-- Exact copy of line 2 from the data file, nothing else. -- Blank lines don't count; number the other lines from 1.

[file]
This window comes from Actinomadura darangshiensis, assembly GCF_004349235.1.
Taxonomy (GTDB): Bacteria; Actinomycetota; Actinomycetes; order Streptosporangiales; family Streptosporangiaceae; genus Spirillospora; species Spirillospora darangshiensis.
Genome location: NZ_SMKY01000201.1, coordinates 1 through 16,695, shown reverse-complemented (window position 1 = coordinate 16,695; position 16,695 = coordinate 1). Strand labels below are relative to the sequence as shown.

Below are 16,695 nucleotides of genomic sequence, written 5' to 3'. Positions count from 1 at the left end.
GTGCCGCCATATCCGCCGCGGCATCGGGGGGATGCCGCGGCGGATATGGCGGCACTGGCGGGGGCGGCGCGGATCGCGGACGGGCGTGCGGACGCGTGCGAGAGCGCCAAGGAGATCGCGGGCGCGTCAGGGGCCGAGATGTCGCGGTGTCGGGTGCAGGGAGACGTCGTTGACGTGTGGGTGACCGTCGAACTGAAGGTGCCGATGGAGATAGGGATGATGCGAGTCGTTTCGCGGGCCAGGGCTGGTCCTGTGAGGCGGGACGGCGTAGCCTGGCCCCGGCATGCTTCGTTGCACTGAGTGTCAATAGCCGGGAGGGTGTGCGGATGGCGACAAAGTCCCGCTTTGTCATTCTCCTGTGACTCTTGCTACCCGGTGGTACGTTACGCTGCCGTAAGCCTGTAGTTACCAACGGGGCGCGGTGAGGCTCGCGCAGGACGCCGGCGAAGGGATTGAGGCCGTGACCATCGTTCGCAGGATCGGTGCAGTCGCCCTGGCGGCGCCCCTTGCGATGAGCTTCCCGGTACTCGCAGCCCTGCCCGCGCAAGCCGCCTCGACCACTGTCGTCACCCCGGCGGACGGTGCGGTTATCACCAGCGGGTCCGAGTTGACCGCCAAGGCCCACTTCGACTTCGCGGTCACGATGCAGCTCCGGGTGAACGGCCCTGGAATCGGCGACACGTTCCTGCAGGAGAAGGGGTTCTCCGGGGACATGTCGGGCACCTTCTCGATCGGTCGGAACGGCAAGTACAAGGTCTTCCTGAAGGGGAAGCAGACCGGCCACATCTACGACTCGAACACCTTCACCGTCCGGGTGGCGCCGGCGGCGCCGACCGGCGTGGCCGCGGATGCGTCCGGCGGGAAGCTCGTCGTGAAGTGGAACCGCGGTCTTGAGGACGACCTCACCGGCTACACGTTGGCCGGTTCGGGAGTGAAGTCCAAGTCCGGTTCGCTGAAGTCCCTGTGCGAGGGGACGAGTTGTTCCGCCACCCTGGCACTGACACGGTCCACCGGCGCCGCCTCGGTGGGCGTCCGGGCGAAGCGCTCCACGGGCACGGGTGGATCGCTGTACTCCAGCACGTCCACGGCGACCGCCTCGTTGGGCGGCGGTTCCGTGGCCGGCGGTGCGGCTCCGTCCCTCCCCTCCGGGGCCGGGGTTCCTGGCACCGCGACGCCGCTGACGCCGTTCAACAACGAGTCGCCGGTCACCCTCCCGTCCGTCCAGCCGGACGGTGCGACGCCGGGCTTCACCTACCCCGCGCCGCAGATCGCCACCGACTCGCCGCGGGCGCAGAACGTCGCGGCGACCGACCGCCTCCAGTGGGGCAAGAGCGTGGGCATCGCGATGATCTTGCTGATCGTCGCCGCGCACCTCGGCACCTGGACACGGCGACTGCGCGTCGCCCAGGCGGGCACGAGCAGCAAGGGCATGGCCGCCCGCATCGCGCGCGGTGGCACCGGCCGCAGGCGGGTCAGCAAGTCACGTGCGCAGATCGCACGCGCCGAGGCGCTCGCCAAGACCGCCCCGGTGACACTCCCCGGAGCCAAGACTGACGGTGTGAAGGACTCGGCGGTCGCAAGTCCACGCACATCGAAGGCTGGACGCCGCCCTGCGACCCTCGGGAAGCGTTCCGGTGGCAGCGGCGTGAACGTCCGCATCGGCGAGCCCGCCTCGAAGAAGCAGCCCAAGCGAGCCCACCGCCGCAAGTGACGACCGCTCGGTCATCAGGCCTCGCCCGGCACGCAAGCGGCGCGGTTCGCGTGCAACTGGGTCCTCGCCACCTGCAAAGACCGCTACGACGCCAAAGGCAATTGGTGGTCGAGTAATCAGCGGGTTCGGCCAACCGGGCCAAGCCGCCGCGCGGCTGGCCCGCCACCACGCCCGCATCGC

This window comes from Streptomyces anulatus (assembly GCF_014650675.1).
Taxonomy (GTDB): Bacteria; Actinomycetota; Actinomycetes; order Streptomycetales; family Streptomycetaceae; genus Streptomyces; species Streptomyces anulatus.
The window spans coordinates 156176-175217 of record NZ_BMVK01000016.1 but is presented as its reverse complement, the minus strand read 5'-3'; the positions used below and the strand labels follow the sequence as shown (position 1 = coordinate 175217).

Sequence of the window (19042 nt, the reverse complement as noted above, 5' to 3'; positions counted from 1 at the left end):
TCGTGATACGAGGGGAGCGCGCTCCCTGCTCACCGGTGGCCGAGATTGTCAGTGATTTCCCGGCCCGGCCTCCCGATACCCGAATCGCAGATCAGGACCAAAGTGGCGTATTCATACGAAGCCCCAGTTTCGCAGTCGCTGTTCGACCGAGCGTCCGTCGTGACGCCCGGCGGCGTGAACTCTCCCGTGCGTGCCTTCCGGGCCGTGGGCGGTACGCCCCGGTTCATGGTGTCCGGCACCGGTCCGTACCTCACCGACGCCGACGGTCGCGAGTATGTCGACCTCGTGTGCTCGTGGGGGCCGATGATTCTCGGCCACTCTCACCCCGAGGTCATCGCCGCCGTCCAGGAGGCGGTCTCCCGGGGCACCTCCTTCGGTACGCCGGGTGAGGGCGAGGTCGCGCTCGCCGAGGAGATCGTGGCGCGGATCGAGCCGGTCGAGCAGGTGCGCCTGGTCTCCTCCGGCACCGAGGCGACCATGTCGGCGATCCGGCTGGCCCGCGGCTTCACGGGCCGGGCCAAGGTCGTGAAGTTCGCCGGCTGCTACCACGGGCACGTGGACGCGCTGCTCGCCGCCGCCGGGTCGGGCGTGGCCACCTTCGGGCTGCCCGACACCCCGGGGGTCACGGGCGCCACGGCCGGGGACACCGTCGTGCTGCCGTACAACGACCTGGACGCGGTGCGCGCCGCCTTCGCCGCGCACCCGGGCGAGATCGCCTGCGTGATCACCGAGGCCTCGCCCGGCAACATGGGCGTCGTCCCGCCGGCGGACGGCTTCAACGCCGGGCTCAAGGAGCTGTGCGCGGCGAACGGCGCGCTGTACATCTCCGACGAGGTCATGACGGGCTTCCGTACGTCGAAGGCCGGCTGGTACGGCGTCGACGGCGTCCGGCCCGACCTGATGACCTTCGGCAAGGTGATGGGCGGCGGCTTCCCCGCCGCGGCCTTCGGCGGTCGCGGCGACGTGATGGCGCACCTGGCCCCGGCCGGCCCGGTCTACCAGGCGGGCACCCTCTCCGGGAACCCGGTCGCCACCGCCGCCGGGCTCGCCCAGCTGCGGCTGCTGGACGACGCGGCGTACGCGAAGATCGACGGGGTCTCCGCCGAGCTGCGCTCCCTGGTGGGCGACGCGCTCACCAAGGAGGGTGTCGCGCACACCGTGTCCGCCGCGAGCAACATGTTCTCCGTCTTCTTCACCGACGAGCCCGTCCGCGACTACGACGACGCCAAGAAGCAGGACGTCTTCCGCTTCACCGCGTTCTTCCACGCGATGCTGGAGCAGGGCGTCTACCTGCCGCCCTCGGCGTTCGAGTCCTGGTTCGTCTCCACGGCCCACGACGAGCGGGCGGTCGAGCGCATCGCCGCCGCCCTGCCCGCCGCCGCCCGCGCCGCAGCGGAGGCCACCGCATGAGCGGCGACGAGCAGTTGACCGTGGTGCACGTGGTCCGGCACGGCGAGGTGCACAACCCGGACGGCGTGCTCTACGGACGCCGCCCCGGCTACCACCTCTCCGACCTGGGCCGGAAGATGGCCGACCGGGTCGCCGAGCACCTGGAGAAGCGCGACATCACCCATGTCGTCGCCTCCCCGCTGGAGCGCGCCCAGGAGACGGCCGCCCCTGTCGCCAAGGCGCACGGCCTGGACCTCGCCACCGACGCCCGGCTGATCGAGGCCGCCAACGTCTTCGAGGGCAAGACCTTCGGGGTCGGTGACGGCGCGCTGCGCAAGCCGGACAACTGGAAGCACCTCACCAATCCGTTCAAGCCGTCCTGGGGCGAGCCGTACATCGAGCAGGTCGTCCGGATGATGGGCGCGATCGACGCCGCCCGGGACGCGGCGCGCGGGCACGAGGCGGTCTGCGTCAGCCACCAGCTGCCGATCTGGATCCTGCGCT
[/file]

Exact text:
Taxonomy (GTDB): Bacteria; Actinomycetota; Actinomycetes; order Streptosporangiales; family Streptosporangiaceae; genus Spirillospora; species Spirillospora darangshiensis.